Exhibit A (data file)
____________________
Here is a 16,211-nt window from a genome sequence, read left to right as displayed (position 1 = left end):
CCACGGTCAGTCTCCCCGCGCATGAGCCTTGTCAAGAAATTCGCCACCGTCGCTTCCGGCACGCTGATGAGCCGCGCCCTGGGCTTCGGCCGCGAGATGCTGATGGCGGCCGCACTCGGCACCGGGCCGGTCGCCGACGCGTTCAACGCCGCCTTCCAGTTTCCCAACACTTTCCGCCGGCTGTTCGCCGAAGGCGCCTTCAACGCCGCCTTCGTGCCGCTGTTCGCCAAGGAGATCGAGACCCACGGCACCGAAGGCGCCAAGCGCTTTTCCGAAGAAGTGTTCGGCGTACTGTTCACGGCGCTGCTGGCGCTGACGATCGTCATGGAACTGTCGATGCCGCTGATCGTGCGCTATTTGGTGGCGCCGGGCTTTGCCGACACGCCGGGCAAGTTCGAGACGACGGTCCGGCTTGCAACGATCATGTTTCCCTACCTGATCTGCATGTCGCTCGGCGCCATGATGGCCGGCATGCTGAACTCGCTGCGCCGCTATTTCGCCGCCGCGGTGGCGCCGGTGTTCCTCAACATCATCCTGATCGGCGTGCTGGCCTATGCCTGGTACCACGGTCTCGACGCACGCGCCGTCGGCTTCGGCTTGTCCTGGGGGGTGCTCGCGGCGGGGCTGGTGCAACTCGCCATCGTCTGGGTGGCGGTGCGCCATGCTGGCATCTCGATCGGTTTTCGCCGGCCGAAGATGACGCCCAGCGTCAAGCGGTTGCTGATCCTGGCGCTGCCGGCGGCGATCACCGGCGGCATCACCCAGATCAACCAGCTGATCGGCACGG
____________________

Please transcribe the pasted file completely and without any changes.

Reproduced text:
Here is a 16,211-nt window from a genome sequence, read left to right as displayed (position 1 = left end):
CCACGGTCAGTCTCCCCGCGCATGAGCCTTGTCAAGAAATTCGCCACCGTCGCTTCCGGCACGCTGATGAGCCGCGCCCTGGGCTTCGGCCGCGAGATGCTGATGGCGGCCGCACTCGGCACCGGGCCGGTCGCCGACGCGTTCAACGCCGCCTTCCAGTTTCCCAACACTTTCCGCCGGCTGTTCGCCGAAGGCGCCTTCAACGCCGCCTTCGTGCCGCTGTTCGCCAAGGAGATCGAGACCCACGGCACCGAAGGCGCCAAGCGCTTTTCCGAAGAAGTGTTCGGCGTACTGTTCACGGCGCTGCTGGCGCTGACGATCGTCATGGAACTGTCGATGCCGCTGATCGTGCGCTATTTGGTGGCGCCGGGCTTTGCCGACACGCCGGGCAAGTTCGAGACGACGGTCCGGCTTGCAACGATCATGTTTCCCTACCTGATCTGCATGTCGCTCGGCGCCATGATGGCCGGCATGCTGAACTCGCTGCGCCGCTATTTCGCCGCCGCGGTGGCGCCGGTGTTCCTCAACATCATCCTGATCGGCGTGCTGGCCTATGCCTGGTACCACGGTCTCGACGCACGCGCCGTCGGCTTCGGCTTGTCCTGGGGGGTGCTCGCGGCGGGGCTGGTGCAACTCGCCATCGTCTGGGTGGCGGTGCGCCATGCTGGCATCTCGATCGGTTTTCGCCGGCCGAAGATGACGCCCAGCGTCAAGCGGTTGCTGATCCTGGCGCTGCCGGCGGCGATCACCGGCGGCATCACCCAGATCAACCAGCTGATCGGCACGG